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I actually liked yours better. Claim #53 does seem to be the pivot point, with everything before setting their 'willfulness' level, and everything after pointing to inappropriate use of protected material.

"And the outcome will be especially interesting in terms of law precedent. Importantly, a decisive EA victory could create the precedent that indies would need in order to be safe from having their games cloned by big companies they can't afford to fight. All game companies will become markedly more hesitant to engage in blatant copying. "

Does this really even set a precedent for anyone else? It'd be rare for an indie to be in the same situation of having former employees hired or have had access to internal design documents. Not being a lawyer, am I mistaken that you'd need to at least be in that same ballpark for it to apply?

Greg Lastowka
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Hi Ted, not really -- the hiring of former employees goes to show that the employees had access to Sims Social, so there was access that enabled copying. As a fact, it will probably color the analysis slightly in favor of EA. But the core question here will be whether the two games are substantially similar. So the precedent from a future ruling (if the case doesn't settle) will be applicable to cloning practices in general and not limited to cases involving former employees.

If there was an employment claim, that would be different, but this is just a 1-count copyright infringement Complaint.

Joshua Hawkins
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I don't like what Zynga's doing, but legally I'd worry about the chilling effect a case like this could cause.

Duong Nguyen
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Like how Zynga sued Vostus for "copying" them? Zynga already set the precedent that they will peruse smaller companies if they feel they infringe upon their turf..

Eric McConnell
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Does anyone on here work for Zynga? I'd love to hear what goes on in their offices.

Arnaud Clermonté
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Reply from a Zynga employee:

Does anyone on here work for EA? I'd love to hear what goes on in their offices.

Evan Jones
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Publicly commenting on an active lawsuit your company is involved in can get you not only fired, but also sued.

Eric McVinney
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@Evan - My common sense is tingling...

Bob Charone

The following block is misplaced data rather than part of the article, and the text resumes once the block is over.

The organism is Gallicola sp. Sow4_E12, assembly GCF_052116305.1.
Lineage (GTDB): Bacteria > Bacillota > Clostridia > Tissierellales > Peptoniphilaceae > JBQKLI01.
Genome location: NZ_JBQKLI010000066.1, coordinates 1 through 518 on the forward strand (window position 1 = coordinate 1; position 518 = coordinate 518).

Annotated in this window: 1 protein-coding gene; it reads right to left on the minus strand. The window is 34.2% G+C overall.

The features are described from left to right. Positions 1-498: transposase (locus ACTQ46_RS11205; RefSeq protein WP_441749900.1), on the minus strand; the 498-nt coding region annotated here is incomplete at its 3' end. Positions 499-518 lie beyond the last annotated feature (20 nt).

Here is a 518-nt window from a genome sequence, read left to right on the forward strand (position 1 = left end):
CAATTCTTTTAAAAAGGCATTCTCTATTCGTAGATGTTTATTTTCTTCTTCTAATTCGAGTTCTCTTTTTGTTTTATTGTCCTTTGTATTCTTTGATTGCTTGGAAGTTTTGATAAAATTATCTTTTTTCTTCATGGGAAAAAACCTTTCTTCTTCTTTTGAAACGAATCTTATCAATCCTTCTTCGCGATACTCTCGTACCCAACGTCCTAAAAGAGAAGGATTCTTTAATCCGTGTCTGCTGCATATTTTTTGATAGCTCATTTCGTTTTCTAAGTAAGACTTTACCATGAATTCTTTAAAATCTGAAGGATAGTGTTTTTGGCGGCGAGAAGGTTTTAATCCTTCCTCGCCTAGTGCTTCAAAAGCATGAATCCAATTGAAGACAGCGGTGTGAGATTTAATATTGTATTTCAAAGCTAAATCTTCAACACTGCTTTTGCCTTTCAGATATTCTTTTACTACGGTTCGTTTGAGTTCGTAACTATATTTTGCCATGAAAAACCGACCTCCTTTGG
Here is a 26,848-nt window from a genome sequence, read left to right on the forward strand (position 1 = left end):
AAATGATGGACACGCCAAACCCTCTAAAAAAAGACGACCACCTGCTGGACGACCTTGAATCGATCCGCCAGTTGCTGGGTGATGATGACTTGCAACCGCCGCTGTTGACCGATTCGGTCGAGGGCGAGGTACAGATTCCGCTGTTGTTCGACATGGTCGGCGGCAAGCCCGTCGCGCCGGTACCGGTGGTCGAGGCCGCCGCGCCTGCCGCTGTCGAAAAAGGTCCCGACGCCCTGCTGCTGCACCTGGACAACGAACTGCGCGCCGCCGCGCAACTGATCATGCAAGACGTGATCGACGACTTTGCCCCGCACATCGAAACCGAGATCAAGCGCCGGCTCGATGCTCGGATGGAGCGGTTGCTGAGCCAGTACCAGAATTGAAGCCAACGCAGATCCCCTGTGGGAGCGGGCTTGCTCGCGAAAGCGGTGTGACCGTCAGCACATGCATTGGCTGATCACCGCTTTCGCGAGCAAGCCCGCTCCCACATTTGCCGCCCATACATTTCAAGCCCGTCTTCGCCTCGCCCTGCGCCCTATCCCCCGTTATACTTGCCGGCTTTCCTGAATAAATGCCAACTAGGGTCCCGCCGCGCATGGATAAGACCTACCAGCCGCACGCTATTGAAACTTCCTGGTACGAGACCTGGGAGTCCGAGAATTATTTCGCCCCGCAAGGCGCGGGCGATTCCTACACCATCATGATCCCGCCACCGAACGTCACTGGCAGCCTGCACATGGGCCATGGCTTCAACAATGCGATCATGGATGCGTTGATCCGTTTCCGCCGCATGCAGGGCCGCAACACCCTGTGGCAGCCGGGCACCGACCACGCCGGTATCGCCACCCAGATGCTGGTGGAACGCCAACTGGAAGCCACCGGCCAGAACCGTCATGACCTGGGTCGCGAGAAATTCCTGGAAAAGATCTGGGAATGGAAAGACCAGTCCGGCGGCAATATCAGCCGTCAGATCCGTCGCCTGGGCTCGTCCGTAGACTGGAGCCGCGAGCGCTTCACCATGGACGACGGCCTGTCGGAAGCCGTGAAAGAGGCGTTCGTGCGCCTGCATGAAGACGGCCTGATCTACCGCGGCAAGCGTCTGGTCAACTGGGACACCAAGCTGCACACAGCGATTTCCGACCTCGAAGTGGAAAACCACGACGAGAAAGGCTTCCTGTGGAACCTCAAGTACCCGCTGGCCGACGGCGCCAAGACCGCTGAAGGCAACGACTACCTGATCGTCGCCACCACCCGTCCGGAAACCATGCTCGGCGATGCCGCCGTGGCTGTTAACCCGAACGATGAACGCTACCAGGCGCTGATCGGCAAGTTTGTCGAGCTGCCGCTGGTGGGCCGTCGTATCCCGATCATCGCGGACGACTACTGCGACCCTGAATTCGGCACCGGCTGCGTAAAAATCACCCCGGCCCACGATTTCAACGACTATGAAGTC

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EA employee: Zynga is a bully
Zynga employee: EA is a bully
indie developer: Zynga is a bully
American gamer: EA is a bully
Hollywood director: EA and Zynga are uninspiring

Kellam Templeton-Smith
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So the big kid in the AAA scene is waging war with the big kid in the casual scene? Eh. This really won't change much-now instead of making what amounts to palette swaps, small companies will just opt for the Gameloft, "So damn close, it hurts, but looks different enough to avoid lawsuits" route.

That said, EA does need to protect their IP, and Zynga is a choice company to make an example of.

Darcy Nelson
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Wild speculation here, but maybe the idea isn't necessarily to win the lawsuit, just to make Zynga more cautious about treading on EA's turf, so to speak.

Kellam Templeton-Smith
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They seem to have a pretty strong case, at least on the surface.

Frank Moolah
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From watching the vids, it's looking like Zynga's gonna take a loss here. Even though both games are based solely on player customization, from the vids, the options you're able to choose from in the selection process are so remotely similar. Then again, I can't entirely place judgment immediately, especially if the vid could be a biased attempt by an EA advocate to omit the defining differences that distinguishes between both of their products

Terry Matthes
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I'm sure those video's wouldn't look near as incriminating if they avatars weren't made by to look as close as possible to each other. Switch the skin/clothing style and I think it wouldn't be as strong. There's something to say about being able to customize the look of the avatars; No?

E McNeill
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Not if you can customize in exactly the same ways.

Sean Kauppinen
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It would be great if we could quit using professors and academics as sources if they don't actually participate in our industry. The expert quoted in the story has zero industry experience: I doubt his opinion of whether EA has a strong case or a weak case is worth listening to, mostly because he has no experience.

I also think Dan Rogers' explanation was a lot better because it actually explained what the points of the lawsuit were and why it's not about the possible cloning, but the misappropriation of trade secrets.

This is a lawsuit about EA employees leaving over the past several years and supposedly using information regarding the EA road-map and products to produce a clone. It has nothing to do with actual cloning and won't establish new case law on that point.

Greg Lastowka
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Hi Sean -- it's true that I am a professor and I don't work in the games industry. But re the facts: Dan's explanation and the Complaint both state that this is a copyright infringement lawsuit, not a suit for trade secret misappropriation. Dan's post also makes it clear that if the case doesn't settle, it will clarify the law on game cloning in a way that will relevant for the industry.

Jacob Crane
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Either way, this is likely to be a lawsuit that goes on for awhile.